One of my favorite places in Geneva. I’ve spent many pleasant hours sitting here, including during this recent visit were I met up with an old friend for a few beers at “La Clemence” mentioned below.
According to the Just Landed site:
One thing has not changed a bit in the Place du Bourg-de-Four since Roman times. It is still a center for commerce and a meeting place for the Genevois. Remnants of the ancient roads that led south to Annecy and Lyon and east to Italy and the Chablais are found buried in this deep within the square. At one time the Place served as a Roman forum and cattle market, then later a medieval town square. It also served as a safe haven for masses of Protestant refugees fleeing persecution in the 16th century.
The building of the Palais de Justice on the Place was constructed in 1707. It later sheltered the convent of the Order of St. Clare and also a hospital until 1857. In 1860, it began housing the courts of law behind its 18th century restructured frontage. This explains there are many intricate varieties of architectural styles on the Place, all blended in their display and ranging from medieval modern in their charm.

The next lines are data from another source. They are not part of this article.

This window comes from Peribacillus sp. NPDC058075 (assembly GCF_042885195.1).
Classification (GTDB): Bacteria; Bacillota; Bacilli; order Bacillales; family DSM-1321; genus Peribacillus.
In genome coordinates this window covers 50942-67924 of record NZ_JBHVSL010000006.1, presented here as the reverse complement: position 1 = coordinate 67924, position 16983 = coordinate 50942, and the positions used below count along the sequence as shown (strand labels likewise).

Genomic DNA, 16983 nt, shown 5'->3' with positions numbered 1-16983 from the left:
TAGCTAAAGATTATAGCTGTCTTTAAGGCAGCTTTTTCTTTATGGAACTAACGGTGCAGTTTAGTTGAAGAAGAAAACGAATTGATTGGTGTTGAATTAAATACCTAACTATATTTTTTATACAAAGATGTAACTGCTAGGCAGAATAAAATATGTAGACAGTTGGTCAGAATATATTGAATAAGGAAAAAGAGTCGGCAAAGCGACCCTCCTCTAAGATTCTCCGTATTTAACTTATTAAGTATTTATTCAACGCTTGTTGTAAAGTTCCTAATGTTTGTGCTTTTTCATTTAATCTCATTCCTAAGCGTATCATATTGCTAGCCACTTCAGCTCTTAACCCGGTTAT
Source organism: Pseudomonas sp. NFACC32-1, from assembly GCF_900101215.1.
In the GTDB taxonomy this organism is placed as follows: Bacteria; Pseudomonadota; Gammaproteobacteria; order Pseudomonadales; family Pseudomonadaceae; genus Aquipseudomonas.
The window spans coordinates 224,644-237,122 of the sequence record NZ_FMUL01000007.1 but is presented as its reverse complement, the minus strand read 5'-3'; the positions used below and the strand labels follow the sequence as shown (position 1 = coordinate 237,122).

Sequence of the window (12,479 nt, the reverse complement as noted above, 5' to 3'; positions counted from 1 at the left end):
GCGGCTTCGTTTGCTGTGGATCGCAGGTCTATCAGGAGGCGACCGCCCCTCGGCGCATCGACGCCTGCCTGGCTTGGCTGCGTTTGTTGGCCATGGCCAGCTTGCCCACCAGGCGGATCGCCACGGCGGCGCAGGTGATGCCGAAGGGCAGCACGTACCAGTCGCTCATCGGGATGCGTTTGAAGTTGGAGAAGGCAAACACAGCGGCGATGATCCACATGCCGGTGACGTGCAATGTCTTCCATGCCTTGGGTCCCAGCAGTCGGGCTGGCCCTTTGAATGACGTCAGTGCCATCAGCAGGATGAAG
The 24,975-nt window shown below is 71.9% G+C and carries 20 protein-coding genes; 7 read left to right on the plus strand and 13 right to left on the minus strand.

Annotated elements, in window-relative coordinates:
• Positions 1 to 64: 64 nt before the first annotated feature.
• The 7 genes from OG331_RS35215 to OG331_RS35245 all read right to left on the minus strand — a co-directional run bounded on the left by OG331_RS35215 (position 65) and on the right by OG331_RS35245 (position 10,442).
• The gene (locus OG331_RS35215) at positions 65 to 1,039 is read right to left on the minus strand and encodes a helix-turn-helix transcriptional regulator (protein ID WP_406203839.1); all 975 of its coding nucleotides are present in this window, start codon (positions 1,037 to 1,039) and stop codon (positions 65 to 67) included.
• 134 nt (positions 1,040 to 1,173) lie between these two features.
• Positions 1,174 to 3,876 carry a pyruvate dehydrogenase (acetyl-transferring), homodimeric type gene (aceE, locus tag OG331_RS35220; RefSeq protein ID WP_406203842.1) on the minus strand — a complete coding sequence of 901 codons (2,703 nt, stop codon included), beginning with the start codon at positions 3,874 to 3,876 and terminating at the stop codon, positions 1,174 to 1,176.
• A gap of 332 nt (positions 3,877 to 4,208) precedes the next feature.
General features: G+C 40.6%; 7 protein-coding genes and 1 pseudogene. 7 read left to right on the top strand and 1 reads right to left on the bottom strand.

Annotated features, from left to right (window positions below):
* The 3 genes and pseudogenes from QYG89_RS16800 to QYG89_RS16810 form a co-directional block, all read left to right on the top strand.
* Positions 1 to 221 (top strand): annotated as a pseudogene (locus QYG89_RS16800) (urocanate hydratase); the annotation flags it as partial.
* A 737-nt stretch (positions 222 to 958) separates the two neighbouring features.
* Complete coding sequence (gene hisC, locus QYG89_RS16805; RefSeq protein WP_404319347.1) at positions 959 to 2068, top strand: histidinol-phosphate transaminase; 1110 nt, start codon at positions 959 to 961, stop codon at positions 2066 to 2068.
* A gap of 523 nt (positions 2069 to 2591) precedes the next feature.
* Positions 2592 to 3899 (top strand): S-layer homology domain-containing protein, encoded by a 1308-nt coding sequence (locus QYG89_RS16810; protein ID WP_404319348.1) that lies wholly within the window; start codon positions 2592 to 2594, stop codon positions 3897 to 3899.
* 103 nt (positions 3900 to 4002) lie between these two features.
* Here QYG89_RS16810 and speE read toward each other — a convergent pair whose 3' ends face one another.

This crossroad in the heart of the Old Town is a treasure of magnificent collections of 16th century architecture, as well as handsome constructions of the 17th and 18th centuries. It is an established place of history, but with its heart beating and intent on the future. Still today, hosts of Genevois gather around the18th century flowered fountain of the Place du Bourg-de-Four. Locals gather to sit and sip cafés, take a leisurely walk, or soak up the ambiance in the busy bistrot terraces around the square.
Nightlife in the Place du Bourg-de-Four is just another example of the quintessential Genevois crossroad. Among the antiquaries’ shops, art galleries, book and tourist shops, people of all ages and backgrounds gather to meet for drinks and begin their evening in one of the many friendly cafés, bistrots, or bars. One of the best-known starting points is La Clémence with its large terrace accommodating bohemians, bourgeoisie, and the cultured elite alike. Everyone is welcome and finds their place in the Place du Bourg-de-Four.